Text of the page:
tue 17/10/2017

Notes from Underground, Print Room | reviews, news & interviews

Notes from Underground, Print Room

Notes from Underground, Print Room

Harry Lloyd frantically engaged with one of Dostoevsky's less sympathetic characters

Lord of a crazy room: Harry Lloyd struggles to stay in the lightBill Knight

“I am spiteful! I am ill! You are not going to like this!” With these words Harry Lloyd opens his one-man show that adapts the Dostoevsky 1864 novella that is often hailed as the first work of literary existentialism. Lloyd is already on stage as the audience enter, darkly bearded, sitting in a dishevelled armchair on a floor created from stacked books beneath his bare feet, his haunted piercing eyes following viewers as they take their seats.

He can’t wait to talk. Lloyd duly launches into a 70-minute diatribe that reveals the darker corners of the soul of an uneasy, unreliable narrator. The actor may be best known for his television work, including Viserys Targaryen from the first series of Game of Thrones, but he’s gripped and fascinated here by the sheer theatricality of his character, who delights in his humiliations in a way that’s borderline masochistic.

Lloyd gives a four-star performance of a script that sometimes does not quite rise to that

The question is whether he can engage the audience in the same way as they settle in with someone who is clearly most used to talking to himself (Lloyd the hectorer, pictured below right). As someone you would not want to be stuck in a train compartment with the Underground Man, as we know him, probably ranks up there with Coleridge’s Ancient Mariner. (Interestingly, Lloyd’s monologue refers to insects on a couple of occasions, putting us in mind of the absurdist heroes of Franz Kafka, and in formal terms of adapting prose for the stage particularly of his story “A Report to an Academy”, seen a few years back at the Young Vic.) How much can the tone be varied away from the purely manic, into moments of quieter introspection? Quite how much the comic interaction will come through – maybe not something you expect with this material, but it’s certainly there – will likely depend on the audience at each performance.

Maybe Lloyd could go just a little further in bringing out such contrasts, but perhaps they will come as this four-week run develops (playing the piece twice a night is going to test his physical stamina too). But it’s a struggle to find empathy with a character whose interactions with human beings are so limited, and presented with an almost perverse delight in that very limitation. The closing episode relates his encounter with the prostitute Liza, with whom the Underground Man does establish a moment of real contact – he’s almost disgusted with himself for having done so – before intentionally shattering the possibility of any such shared emotion.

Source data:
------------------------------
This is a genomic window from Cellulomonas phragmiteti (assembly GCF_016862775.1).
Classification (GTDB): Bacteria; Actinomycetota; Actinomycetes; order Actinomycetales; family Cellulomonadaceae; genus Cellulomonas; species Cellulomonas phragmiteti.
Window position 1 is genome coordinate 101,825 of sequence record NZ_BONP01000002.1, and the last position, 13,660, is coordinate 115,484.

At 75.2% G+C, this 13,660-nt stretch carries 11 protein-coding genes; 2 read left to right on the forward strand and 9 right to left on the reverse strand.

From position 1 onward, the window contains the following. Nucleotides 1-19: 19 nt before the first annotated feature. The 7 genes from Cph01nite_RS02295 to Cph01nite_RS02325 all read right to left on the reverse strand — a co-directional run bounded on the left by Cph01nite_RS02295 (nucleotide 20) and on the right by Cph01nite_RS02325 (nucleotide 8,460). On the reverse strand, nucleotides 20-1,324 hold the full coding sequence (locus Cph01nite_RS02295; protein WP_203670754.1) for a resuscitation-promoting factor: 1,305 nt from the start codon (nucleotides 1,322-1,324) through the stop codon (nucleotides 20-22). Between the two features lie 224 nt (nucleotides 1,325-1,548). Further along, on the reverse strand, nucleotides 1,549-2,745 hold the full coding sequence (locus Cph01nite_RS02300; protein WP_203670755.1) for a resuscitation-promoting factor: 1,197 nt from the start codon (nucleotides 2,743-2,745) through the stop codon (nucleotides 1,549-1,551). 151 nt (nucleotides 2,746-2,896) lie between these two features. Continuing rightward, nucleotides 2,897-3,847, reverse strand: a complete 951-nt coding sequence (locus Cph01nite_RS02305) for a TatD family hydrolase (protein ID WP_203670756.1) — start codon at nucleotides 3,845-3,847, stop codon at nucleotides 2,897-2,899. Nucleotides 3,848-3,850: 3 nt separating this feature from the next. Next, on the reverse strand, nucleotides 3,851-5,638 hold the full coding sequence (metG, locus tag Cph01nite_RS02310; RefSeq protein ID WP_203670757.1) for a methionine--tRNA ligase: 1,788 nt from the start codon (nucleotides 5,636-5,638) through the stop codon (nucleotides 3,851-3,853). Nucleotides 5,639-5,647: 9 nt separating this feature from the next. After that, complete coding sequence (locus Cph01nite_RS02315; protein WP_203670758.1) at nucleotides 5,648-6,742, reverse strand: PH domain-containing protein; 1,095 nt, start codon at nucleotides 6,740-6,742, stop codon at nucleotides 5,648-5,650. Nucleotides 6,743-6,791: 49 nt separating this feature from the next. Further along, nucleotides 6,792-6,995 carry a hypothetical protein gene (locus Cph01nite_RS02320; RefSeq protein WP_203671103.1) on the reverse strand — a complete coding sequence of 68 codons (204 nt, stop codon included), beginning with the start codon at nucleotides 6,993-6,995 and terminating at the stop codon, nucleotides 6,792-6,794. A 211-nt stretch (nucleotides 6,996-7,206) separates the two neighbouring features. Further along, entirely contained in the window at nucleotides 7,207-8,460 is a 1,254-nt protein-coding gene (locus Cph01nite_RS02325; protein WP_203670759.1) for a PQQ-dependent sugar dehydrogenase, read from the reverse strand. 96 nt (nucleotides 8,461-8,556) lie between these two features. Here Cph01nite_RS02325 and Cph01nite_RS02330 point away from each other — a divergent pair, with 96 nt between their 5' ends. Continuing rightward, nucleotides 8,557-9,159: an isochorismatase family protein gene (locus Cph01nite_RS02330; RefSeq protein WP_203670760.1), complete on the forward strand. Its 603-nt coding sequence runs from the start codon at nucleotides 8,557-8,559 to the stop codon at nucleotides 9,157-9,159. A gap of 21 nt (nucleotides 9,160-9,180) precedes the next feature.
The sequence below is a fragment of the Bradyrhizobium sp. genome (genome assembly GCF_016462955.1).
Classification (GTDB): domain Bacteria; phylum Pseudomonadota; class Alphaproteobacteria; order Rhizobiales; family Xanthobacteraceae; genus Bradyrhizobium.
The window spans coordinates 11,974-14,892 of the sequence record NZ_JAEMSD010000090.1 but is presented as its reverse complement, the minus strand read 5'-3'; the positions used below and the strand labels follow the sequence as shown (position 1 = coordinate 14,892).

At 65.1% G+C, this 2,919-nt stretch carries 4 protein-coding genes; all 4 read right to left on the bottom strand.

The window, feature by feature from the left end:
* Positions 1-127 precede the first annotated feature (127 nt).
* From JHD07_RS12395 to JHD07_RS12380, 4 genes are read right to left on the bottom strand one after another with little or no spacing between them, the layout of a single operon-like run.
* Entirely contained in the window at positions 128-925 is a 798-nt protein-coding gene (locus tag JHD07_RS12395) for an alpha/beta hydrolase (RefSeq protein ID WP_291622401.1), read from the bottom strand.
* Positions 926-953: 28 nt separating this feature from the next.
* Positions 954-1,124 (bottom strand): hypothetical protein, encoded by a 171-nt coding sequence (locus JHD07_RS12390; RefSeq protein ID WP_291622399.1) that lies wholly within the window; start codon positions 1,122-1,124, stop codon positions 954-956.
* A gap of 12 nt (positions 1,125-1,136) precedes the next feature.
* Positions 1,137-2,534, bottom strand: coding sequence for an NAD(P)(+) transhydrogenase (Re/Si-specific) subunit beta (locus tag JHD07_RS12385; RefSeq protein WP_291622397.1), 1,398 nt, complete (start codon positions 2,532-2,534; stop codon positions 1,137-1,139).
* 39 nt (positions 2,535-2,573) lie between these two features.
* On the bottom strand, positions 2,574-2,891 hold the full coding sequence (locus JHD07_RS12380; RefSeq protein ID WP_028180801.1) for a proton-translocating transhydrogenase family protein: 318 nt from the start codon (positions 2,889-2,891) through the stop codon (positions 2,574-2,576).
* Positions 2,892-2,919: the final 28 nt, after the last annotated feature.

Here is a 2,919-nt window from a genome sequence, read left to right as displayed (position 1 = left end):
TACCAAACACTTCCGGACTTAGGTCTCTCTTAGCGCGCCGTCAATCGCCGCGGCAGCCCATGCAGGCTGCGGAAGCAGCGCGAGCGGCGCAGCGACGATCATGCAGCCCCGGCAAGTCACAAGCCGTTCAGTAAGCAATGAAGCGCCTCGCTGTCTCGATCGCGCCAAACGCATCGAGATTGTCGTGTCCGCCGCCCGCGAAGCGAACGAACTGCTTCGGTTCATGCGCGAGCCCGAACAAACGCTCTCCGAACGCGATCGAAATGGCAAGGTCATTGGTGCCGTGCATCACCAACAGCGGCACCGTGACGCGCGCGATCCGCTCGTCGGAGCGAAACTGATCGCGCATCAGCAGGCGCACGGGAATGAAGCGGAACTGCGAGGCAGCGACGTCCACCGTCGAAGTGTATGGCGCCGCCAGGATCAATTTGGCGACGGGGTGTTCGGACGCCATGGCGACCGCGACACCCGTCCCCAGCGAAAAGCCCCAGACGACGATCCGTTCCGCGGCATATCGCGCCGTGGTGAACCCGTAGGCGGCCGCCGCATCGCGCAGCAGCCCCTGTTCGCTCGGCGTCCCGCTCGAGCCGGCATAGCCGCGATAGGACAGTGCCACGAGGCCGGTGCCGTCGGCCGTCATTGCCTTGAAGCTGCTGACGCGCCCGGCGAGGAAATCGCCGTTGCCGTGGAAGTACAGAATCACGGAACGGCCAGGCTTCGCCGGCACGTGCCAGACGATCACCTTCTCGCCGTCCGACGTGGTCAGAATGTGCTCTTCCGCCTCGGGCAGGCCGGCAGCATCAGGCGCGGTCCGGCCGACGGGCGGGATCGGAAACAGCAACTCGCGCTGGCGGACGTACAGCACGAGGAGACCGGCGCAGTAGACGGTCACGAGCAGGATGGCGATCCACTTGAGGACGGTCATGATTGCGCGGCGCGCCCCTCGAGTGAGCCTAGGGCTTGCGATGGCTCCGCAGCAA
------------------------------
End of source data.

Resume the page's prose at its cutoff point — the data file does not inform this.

The scene preceding that, where he encounters old school friends and invites himself to a reunion dinner, before revelling in their perceived rejection of him has even less potential for positive engagement. In that episode, on another note, it seems a strange decision by Lloyd and his director and co-adapter Gerald Garutti to bring the piece into an English context. In Dostoevsky’s story the friends and their unwelcome guest have gathered to bid farewell to one Zernov, who’s being sent away from St Petersburg to the Russian provinces, while Lloyd’s character goes along to fete a certain Briggstock, who’s off to Hong Kong of all places. It gives a very strange Home Counties note to a work that, as with most Dostoevsky, seems to breathe the dank air and inhabit the short winter days of Russia’s Northern Capital.

Lloyd gives a four-star performance of a script that sometimes does not quite rise to that. Notes from Underground reaches London from Paris, and has found itself a very nice gaff (a word that catches well the spirit of the downtrodden room in which it’s set) indeed at the Print Room’s new home at Notting Hill Gate’s Coronet cinema. What used to be the smaller hall there has been transformed into a great 100-seater, black-box style space (in its cinema days the space seemed long and narrow, but it’s been adapted into something much roomier). The Print Room’s previous venue was under landlord threat, and the full project of adapting the rest of the Coronet is going to take considerable time and much funding, but first impressions of this new space are excellent. When it's all eventually finished West London will have a new cultural centre, housed in the elegant building that opened as a theatre in 1898. Apparently John Gielgud saw his first Shakespeare there in 1912. Harry Lloyd is only the latest player in a long stage history.  

Quite how much the comic interaction will come through will likely depend on the audience at each performance

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Average: 4 (1 vote)

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